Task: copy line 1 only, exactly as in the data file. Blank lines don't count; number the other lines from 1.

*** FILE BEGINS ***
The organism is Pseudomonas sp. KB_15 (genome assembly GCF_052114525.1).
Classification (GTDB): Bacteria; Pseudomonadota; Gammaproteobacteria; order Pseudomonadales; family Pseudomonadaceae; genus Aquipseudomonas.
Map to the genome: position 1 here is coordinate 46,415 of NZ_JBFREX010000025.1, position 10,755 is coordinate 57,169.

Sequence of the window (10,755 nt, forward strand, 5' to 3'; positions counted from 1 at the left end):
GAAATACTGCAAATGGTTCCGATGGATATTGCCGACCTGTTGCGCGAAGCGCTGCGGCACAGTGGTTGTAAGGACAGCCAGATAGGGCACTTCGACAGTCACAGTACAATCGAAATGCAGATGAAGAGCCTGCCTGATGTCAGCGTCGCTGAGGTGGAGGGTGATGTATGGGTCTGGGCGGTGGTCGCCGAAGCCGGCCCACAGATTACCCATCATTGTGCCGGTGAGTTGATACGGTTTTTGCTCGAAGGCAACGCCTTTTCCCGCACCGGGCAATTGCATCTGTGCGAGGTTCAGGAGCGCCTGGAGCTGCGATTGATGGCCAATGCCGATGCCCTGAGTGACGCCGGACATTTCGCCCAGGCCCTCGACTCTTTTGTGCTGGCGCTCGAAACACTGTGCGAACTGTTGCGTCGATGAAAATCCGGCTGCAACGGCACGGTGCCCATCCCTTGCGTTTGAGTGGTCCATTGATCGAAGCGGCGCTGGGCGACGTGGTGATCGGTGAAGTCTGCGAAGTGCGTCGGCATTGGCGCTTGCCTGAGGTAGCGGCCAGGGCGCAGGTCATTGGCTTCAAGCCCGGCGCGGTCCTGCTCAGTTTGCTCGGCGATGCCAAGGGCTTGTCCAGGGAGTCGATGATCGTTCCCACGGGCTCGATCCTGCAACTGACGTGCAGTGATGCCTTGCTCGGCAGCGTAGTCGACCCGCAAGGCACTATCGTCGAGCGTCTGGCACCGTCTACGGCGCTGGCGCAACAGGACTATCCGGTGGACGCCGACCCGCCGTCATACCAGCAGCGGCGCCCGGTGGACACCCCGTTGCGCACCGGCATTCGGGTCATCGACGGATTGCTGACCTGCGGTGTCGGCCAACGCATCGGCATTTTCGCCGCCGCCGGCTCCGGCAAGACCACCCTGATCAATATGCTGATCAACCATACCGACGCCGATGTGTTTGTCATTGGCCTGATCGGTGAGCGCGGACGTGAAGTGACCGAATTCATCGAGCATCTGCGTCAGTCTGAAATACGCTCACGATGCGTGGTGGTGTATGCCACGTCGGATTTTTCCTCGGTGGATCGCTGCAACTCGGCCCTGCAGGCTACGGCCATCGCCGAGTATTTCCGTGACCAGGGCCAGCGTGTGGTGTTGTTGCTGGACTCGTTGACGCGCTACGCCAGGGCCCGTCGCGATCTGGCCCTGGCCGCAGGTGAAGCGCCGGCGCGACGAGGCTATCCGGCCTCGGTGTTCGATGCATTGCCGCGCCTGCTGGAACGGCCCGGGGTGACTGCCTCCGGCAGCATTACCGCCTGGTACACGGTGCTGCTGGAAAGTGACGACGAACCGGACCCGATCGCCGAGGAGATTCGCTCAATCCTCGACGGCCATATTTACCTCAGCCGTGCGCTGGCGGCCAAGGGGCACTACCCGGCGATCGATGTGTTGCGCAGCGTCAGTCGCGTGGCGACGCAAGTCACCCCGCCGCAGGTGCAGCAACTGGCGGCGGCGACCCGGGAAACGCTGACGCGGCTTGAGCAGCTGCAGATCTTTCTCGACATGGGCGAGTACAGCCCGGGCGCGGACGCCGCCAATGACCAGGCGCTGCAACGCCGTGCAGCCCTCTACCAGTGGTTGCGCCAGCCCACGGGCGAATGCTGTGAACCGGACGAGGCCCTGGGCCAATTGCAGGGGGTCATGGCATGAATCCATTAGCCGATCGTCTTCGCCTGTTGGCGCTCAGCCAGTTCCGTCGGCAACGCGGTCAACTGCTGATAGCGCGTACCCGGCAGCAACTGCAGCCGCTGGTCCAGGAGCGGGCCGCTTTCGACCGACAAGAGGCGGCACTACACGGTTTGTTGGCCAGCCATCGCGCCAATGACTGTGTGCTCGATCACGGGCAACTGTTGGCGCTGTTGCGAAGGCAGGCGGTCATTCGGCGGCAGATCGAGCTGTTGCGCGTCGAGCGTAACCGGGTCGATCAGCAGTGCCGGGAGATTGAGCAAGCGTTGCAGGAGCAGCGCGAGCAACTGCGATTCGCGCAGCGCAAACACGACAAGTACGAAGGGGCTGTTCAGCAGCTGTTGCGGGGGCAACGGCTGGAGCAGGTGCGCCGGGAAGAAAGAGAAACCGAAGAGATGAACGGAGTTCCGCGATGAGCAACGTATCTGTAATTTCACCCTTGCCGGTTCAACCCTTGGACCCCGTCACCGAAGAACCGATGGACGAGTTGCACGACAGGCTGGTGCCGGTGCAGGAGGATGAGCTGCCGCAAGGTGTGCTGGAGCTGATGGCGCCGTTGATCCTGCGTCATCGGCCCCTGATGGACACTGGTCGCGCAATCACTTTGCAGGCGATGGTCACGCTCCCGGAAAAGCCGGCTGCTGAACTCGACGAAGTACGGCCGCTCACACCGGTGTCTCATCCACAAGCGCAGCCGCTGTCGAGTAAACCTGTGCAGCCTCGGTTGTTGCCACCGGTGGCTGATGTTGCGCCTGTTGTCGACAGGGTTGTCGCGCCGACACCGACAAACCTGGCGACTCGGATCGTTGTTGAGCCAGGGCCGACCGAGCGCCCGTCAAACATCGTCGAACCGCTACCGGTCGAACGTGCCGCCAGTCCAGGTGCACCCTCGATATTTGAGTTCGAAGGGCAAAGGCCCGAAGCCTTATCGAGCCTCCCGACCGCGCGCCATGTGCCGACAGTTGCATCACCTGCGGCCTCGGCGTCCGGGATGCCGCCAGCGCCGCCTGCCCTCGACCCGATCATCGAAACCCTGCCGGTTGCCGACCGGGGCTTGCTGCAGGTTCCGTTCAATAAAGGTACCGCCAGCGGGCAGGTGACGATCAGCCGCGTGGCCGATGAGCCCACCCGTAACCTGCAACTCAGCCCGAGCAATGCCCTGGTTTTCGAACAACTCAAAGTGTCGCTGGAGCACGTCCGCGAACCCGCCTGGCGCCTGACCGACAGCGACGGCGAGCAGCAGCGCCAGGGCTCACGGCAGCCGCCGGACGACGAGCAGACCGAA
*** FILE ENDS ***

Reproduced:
The organism is Pseudomonas sp. KB_15 (genome assembly GCF_052114525.1).